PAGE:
The Feast of the Holy Trinity, The First Sunday after Pentecost, 15 June 2014

Genesis 1:1-2:4a
Psalm 8 or Canticle 2 or 12
II Corinthians 13:11-13
St. Matthew 28:16-20



Background:  The Feast of the Holy Trinity
Trinity is a relatively recent festival.  From its humble beginnings as a collection of prayers in the Sacramentary of St. Gregory the Great (sixth century) to provision for an Office in the French churches (tenth century) and finally a provision for the First Sunday after Pentecost by John XXII (fourteenth century) the day is one that honors the Trinitarian understanding of the Godhead.  In some churches the Athanasian Creed (Quicumque Vult) is read on this day.  The day provides a focus to the coming Sundays in which we amble through the Scriptures and hear again and again the history of Salvation.

Genesis 1:1-2:4a

In the beginning when God created the heavens and the earth, the earth was a formless void and darkness covered the face of the deep, while a wind from God swept over the face of the waters. Then God said, "Let there be light"; and there was light. And God saw that the light was good; and God separated the light from the darkness. God called the light Day, and the darkness he called Night. And there was evening and there was morning, the first day.
And God said, "Let there be a dome in the midst of the waters, and let it separate the waters from the waters." So God made the dome and separated the waters that were under the dome from the waters that were above the dome. And it was so. God called the dome Sky. And there was evening and there was morning, the second day.

And God said, "Let the waters under the sky be gathered together into one place, and let the dry land appear." And it was so. God called the dry land Earth, and the waters that were gathered together he called Seas. And God saw that it was good. Then God said, "Let the earth put forth vegetation: plants yielding seed, and fruit trees bearing fruit of every kind on earth that bear fruit with the seed in it." And it was so. The earth brought forth vegetation: plants yielding seed of every kind, and trees of every kind bearing fruit with the seed in it. And God saw that it was good. And there was evening and there was morning, the third day.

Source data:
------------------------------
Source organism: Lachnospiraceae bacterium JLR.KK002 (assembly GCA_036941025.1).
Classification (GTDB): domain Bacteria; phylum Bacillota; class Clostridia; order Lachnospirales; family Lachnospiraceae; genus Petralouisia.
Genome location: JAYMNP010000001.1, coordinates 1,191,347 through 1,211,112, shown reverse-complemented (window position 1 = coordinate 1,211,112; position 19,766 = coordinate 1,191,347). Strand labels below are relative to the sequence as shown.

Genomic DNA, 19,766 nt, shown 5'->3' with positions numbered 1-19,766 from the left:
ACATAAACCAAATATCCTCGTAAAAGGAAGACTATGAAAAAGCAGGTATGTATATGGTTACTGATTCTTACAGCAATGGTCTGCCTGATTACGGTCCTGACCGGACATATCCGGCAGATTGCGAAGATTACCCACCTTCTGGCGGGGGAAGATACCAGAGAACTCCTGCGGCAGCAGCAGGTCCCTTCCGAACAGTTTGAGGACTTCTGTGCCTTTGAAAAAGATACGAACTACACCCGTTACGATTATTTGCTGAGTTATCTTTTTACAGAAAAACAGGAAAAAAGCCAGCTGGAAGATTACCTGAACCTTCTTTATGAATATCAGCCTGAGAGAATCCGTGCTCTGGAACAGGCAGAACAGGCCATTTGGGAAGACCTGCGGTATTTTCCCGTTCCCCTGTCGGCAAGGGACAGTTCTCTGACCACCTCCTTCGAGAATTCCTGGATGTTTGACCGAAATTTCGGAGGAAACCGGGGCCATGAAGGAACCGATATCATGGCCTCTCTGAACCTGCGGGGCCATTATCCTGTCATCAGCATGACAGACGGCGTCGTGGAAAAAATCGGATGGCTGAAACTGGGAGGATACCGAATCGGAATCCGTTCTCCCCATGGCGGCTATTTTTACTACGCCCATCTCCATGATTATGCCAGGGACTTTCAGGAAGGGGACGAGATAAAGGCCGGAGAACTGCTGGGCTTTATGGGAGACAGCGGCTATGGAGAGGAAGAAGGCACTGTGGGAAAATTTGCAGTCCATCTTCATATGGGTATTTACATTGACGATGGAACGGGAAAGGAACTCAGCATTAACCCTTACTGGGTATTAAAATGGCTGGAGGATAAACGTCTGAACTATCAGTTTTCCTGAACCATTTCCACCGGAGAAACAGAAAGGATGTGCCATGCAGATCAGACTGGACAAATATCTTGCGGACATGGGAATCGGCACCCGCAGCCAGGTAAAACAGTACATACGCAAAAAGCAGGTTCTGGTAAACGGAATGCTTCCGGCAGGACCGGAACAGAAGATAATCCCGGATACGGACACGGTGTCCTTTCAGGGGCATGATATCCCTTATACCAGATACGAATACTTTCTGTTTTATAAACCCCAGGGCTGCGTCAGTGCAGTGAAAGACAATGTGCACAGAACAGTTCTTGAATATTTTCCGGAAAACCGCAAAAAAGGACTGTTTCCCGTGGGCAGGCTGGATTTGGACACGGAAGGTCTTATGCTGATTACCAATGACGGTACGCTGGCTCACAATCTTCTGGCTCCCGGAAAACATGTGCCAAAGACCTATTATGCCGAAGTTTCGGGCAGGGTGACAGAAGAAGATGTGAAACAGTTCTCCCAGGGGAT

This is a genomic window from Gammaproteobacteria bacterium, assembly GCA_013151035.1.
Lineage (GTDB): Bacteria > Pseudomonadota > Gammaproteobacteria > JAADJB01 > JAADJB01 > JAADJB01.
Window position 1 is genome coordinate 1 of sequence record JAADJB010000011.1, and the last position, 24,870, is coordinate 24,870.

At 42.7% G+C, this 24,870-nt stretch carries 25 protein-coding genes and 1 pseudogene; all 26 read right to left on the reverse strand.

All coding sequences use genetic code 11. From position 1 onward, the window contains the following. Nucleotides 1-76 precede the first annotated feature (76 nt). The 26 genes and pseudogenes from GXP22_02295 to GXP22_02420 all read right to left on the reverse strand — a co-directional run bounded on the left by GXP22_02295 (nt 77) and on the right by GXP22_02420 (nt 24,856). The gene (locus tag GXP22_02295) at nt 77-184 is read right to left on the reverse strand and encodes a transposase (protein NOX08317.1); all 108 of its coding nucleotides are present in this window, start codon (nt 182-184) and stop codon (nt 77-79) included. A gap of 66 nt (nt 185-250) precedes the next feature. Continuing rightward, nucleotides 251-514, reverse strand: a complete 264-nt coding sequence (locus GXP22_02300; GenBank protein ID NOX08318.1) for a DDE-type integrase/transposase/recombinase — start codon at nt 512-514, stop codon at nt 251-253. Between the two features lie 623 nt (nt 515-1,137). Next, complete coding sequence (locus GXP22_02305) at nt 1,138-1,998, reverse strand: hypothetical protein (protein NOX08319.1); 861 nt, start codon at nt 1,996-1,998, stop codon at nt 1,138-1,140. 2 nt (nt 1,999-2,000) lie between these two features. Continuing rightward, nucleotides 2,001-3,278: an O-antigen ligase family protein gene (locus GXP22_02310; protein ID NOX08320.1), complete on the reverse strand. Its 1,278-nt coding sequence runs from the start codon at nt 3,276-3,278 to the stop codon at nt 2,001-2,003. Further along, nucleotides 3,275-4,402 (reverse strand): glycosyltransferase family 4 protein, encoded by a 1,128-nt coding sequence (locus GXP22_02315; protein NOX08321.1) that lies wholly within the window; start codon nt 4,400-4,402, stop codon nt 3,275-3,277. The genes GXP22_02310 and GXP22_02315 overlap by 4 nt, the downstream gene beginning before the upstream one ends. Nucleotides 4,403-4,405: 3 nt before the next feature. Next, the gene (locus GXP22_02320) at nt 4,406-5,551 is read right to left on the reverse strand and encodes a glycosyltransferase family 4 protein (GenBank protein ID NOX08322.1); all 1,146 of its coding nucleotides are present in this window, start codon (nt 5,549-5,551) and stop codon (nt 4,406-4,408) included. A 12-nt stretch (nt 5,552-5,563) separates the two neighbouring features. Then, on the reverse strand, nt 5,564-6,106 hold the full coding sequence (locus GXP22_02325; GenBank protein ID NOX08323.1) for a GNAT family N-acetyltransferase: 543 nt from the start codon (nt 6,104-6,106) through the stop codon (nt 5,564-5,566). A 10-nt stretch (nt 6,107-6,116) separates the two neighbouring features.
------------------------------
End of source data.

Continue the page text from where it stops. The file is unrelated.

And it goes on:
And God said, "Let there be lights in the dome of the sky to separate the day from the night; and let them be for signs and for seasons and for days and years, and let them be lights in the dome of the sky to give light upon the earth." And it was so. God made the two great lights-- the greater light to rule the day and the lesser light to rule the night-- and the stars. God set them in the dome of the sky to give light upon the earth, to rule over the day and over the night, and to separate the light from the darkness. And God saw that it was good. And there was evening and there was morning, the fourth day.

And God said, "Let the waters bring forth swarms of living creatures, and let birds fly above the earth across the dome of the sky." So God created the great sea monsters and every living creature that moves, of every kind, with which the waters swarm, and every winged bird of every kind. And God saw that it was good. God blessed them, saying, "Be fruitful and multiply and fill the waters in the seas, and let birds multiply on the earth." And there was evening and there was morning, the fifth day.